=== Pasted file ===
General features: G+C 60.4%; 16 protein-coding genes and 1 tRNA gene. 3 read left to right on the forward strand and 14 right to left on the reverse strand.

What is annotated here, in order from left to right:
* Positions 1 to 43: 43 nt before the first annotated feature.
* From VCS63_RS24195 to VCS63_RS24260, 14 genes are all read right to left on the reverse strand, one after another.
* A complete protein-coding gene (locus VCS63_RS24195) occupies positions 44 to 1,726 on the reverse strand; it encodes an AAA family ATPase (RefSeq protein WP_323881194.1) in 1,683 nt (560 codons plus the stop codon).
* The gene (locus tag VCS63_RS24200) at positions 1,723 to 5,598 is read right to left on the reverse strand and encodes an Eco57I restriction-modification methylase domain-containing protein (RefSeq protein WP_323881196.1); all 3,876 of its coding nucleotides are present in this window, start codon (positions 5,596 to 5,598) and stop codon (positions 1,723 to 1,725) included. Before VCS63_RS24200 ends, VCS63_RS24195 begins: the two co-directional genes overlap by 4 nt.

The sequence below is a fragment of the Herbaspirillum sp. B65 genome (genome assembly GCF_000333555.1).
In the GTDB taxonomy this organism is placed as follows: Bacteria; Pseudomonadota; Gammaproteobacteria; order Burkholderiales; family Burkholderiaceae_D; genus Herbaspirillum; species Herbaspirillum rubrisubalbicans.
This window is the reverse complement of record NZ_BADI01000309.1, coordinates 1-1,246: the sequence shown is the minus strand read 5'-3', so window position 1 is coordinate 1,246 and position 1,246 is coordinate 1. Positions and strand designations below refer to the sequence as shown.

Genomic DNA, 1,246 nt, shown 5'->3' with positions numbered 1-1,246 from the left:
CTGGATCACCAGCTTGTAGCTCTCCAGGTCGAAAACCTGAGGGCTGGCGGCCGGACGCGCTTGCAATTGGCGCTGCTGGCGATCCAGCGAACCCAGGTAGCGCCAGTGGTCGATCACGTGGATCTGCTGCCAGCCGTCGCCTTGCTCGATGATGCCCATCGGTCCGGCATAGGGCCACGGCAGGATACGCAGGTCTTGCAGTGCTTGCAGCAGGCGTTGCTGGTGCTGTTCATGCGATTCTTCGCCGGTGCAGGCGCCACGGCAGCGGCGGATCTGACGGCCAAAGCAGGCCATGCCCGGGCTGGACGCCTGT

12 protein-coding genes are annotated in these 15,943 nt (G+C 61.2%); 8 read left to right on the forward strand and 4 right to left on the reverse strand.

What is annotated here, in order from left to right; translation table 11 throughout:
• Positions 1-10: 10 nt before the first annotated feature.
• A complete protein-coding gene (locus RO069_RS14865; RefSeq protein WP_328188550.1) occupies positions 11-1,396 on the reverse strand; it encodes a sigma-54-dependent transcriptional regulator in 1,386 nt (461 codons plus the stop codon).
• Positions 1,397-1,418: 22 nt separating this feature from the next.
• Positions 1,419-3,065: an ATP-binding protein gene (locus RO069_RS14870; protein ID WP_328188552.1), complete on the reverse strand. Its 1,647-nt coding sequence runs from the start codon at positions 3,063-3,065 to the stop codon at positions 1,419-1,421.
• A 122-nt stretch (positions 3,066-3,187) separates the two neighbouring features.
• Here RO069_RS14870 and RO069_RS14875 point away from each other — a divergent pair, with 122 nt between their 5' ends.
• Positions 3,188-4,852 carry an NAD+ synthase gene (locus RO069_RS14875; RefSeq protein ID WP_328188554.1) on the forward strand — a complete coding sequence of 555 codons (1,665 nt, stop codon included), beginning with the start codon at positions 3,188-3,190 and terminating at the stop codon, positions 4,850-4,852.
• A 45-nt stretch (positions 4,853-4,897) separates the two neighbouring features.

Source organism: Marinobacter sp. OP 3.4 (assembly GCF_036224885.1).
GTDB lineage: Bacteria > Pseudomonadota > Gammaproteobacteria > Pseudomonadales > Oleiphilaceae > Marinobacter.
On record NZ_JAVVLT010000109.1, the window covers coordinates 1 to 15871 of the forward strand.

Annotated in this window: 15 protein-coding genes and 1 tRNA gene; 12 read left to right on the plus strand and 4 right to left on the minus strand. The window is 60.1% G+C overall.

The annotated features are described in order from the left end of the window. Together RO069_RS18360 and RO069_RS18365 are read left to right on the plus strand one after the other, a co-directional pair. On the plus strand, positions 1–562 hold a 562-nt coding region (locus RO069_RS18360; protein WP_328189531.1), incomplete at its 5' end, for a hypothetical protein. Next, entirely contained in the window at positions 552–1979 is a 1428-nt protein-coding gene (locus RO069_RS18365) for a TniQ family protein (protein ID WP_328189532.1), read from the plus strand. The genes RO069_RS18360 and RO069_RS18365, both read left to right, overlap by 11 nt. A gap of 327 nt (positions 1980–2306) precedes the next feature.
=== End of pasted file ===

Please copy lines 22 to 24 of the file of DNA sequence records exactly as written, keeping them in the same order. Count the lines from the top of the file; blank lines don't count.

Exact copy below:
Source organism: Marinobacter sp. OP 3.4 (assembly GCF_036224885.1).
GTDB lineage: Bacteria > Pseudomonadota > Gammaproteobacteria > Pseudomonadales > Oleiphilaceae > Marinobacter.
On record NZ_JAVVLT010000109.1, the window covers coordinates 1 to 15871 of the forward strand.